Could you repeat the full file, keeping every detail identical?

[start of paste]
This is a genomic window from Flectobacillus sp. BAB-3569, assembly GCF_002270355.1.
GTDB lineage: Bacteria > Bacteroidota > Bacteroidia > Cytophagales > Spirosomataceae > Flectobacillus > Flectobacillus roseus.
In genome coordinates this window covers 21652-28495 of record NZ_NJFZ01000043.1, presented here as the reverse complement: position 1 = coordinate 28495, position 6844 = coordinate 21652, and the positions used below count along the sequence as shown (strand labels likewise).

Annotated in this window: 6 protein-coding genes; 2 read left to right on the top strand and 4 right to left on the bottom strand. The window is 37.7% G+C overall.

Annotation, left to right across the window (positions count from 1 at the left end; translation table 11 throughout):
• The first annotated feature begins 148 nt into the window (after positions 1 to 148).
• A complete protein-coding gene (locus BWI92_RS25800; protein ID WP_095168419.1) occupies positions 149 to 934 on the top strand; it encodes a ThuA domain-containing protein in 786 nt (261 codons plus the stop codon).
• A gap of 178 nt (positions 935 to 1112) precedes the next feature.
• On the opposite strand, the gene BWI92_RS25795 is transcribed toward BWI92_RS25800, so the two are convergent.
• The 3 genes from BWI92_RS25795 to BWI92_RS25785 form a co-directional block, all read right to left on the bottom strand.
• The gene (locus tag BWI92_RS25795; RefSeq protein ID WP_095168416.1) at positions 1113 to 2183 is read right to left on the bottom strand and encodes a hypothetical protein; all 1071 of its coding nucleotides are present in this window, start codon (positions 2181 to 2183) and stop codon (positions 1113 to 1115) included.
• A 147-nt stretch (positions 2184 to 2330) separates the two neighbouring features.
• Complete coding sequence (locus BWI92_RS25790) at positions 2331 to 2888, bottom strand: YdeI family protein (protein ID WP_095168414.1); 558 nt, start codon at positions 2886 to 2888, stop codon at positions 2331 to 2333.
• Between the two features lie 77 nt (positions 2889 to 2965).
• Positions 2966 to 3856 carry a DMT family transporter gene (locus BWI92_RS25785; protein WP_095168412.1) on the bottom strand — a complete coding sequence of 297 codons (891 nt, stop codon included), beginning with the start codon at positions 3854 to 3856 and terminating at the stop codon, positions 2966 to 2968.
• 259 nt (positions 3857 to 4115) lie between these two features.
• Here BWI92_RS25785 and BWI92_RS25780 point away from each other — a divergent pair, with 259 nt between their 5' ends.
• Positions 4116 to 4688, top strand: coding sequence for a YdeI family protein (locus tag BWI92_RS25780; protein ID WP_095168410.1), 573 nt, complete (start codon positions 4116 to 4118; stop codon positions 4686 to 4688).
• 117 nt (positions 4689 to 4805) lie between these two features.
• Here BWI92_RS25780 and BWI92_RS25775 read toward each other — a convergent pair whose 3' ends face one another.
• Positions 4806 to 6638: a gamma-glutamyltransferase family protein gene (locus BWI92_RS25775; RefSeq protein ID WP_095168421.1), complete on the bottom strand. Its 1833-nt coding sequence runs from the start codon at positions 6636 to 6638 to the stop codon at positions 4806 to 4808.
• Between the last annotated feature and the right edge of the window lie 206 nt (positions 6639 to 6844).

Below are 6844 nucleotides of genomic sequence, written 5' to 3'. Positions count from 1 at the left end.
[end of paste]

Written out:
This is a genomic window from Flectobacillus sp. BAB-3569, assembly GCF_002270355.1.
GTDB lineage: Bacteria > Bacteroidota > Bacteroidia > Cytophagales > Spirosomataceae > Flectobacillus > Flectobacillus roseus.
In genome coordinates this window covers 21652-28495 of record NZ_NJFZ01000043.1, presented here as the reverse complement: position 1 = coordinate 28495, position 6844 = coordinate 21652, and the positions used below count along the sequence as shown (strand labels likewise).

Annotated in this window: 6 protein-coding genes; 2 read left to right on the top strand and 4 right to left on the bottom strand. The window is 37.7% G+C overall.

Annotation, left to right across the window (positions count from 1 at the left end; translation table 11 throughout):
• The first annotated feature begins 148 nt into the window (after positions 1 to 148).
• A complete protein-coding gene (locus BWI92_RS25800; protein ID WP_095168419.1) occupies positions 149 to 934 on the top strand; it encodes a ThuA domain-containing protein in 786 nt (261 codons plus the stop codon).
• A gap of 178 nt (positions 935 to 1112) precedes the next feature.
• On the opposite strand, the gene BWI92_RS25795 is transcribed toward BWI92_RS25800, so the two are convergent.
• The 3 genes from BWI92_RS25795 to BWI92_RS25785 form a co-directional block, all read right to left on the bottom strand.
• The gene (locus tag BWI92_RS25795; RefSeq protein ID WP_095168416.1) at positions 1113 to 2183 is read right to left on the bottom strand and encodes a hypothetical protein; all 1071 of its coding nucleotides are present in this window, start codon (positions 2181 to 2183) and stop codon (positions 1113 to 1115) included.
• A 147-nt stretch (positions 2184 to 2330) separates the two neighbouring features.
• Complete coding sequence (locus BWI92_RS25790) at positions 2331 to 2888, bottom strand: YdeI family protein (protein ID WP_095168414.1); 558 nt, start codon at positions 2886 to 2888, stop codon at positions 2331 to 2333.
• Between the two features lie 77 nt (positions 2889 to 2965).
• Positions 2966 to 3856 carry a DMT family transporter gene (locus BWI92_RS25785; protein WP_095168412.1) on the bottom strand — a complete coding sequence of 297 codons (891 nt, stop codon included), beginning with the start codon at positions 3854 to 3856 and terminating at the stop codon, positions 2966 to 2968.
• 259 nt (positions 3857 to 4115) lie between these two features.
• Here BWI92_RS25785 and BWI92_RS25780 point away from each other — a divergent pair, with 259 nt between their 5' ends.
• Positions 4116 to 4688, top strand: coding sequence for a YdeI family protein (locus tag BWI92_RS25780; protein ID WP_095168410.1), 573 nt, complete (start codon positions 4116 to 4118; stop codon positions 4686 to 4688).
• 117 nt (positions 4689 to 4805) lie between these two features.
• Here BWI92_RS25780 and BWI92_RS25775 read toward each other — a convergent pair whose 3' ends face one another.
• Positions 4806 to 6638: a gamma-glutamyltransferase family protein gene (locus BWI92_RS25775; RefSeq protein ID WP_095168421.1), complete on the bottom strand. Its 1833-nt coding sequence runs from the start codon at positions 6636 to 6638 to the stop codon at positions 4806 to 4808.
• Between the last annotated feature and the right edge of the window lie 206 nt (positions 6639 to 6844).

Below are 6844 nucleotides of genomic sequence, written 5' to 3'. Positions count from 1 at the left end.